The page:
Mauro Camoranesi. Generally, younger wines benefit from some aeration, while older wines do not. Lilian Thuram. 'Breathing' means allowing a wine to aerate before drinking. Fabio Cannavaro. to "breathe"), while other wines are recommended to be drunk as soon as they are opened. Zlatan Ibrahimović. The labels on certain bottles of wine suggest that they need to be set aside for an hour before drinking (ie.

Pavel Nedvěd. Although there are many classes of dinner wines, they can be categorized under six specific classes as follows:. Patrick Vieira. The apéritif and dessert wines contain 14-20% alcohol, and are fortified to make them richer and sweeter than the light wines. Emerson. Red, white and sparkling wines are the most popular, and are also known as light wines, because they only contain approximately 10-14% alcohol. Gianluca Zambrotta. Wine is a popular and important beverage that accompanies and enhances a wide range of European and Mediterranean-style cuisines, from the simple and traditional to the most sophisticated and complex.

Gianluigi Buffon. Use of the term Meritage is protected by licensing agreements by The Meritage Association. Alen Boksic. For example, Meritage is generally a Bordeaux-style blend of Cabernet Sauvignon and Merlot, and may also include Cabernet Franc, Petit Verdot, and Malbec. Paolo Montero. Some blended wine names are marketing terms, and the use of these names is governed by trademark or copyright law, rather than a specific wine law or a patent on the actual varietal blend or process used to achieve it. Edgar Davids. Thus, the finest sparkling wines from California will be labeled "sparkling wine", while some less expensive sparkling wines from California as well as states, such as Ohio and New York, may bear the name "Champagne".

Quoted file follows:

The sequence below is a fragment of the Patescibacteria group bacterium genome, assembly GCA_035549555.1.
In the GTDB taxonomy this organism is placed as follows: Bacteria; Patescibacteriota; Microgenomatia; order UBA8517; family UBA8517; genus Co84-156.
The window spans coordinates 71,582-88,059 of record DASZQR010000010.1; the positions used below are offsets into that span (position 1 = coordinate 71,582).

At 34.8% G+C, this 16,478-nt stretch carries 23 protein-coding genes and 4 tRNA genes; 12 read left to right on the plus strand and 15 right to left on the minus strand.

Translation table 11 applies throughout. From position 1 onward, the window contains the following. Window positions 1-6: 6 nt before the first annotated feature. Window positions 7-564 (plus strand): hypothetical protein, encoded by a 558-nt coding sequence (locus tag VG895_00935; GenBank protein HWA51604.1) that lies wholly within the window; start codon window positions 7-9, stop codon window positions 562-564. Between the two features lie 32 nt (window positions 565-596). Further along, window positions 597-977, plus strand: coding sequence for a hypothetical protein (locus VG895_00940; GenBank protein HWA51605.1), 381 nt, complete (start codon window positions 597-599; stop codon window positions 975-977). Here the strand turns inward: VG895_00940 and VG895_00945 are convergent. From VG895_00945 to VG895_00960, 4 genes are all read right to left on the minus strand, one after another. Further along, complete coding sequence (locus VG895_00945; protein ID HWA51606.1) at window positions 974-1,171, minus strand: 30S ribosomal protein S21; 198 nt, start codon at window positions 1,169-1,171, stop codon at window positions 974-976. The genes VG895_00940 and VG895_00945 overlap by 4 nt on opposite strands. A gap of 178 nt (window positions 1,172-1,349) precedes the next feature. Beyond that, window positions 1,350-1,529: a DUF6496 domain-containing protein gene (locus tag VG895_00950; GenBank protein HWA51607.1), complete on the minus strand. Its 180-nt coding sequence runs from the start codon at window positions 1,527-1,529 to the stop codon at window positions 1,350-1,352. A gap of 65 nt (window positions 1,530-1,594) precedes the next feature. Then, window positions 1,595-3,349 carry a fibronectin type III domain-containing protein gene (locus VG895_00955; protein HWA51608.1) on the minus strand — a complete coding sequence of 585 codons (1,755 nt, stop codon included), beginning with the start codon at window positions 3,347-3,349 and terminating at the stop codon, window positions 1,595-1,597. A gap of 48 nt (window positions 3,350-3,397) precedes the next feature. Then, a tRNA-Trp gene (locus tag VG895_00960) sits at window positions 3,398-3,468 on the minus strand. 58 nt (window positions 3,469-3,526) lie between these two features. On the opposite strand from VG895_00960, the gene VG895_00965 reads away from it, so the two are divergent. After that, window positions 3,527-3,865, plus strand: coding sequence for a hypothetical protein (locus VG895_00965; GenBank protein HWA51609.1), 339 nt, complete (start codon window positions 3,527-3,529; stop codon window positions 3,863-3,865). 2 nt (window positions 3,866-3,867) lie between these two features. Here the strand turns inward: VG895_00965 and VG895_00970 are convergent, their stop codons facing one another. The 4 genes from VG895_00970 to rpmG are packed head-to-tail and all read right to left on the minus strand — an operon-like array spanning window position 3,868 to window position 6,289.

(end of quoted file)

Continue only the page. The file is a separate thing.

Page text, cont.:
Filippo Inzaghi. For example, makers of American sparkling wines now generally find it to be of no advantage in the marketplace to use the name "Champagne" because the quality of their products is widely recognized. Christian Vieri. Generally only less expensive, mass-produced wines (or vin ordinaire) make use of these place names as semi-generic wine names. Antonio Conte. Some European producers protest the practice for fear that it causes loss of sales, although only the most unsophisticated consumer would be confused or mislead by the practice. Fabrizio Ravanelli. winemakers to apply these terms to their wines even though the product does not come from these specific places.

Alessandro Del Piero. While most countries restrict the use of these place names, there exists a legal definition called semi-generic in the United States that enables U.S. Angelo Di Livio. All of these are names of specific regions in Europe. Roberto Baggio. However, in the United States (except Oregon), the following European appellations are allowed to be used as generic wine names: Asti, Burgundy, Chablis, Champagne, Chianti, Madeira, Marsala, and Moselle. Gianluca Vialli. For example, in most of the world, wine labeled Champagne must be made from grapes grown in the Champagne region of France and fermented using a certain method, based on the international trademark agreements included in the 1919 Treaty of Versailles.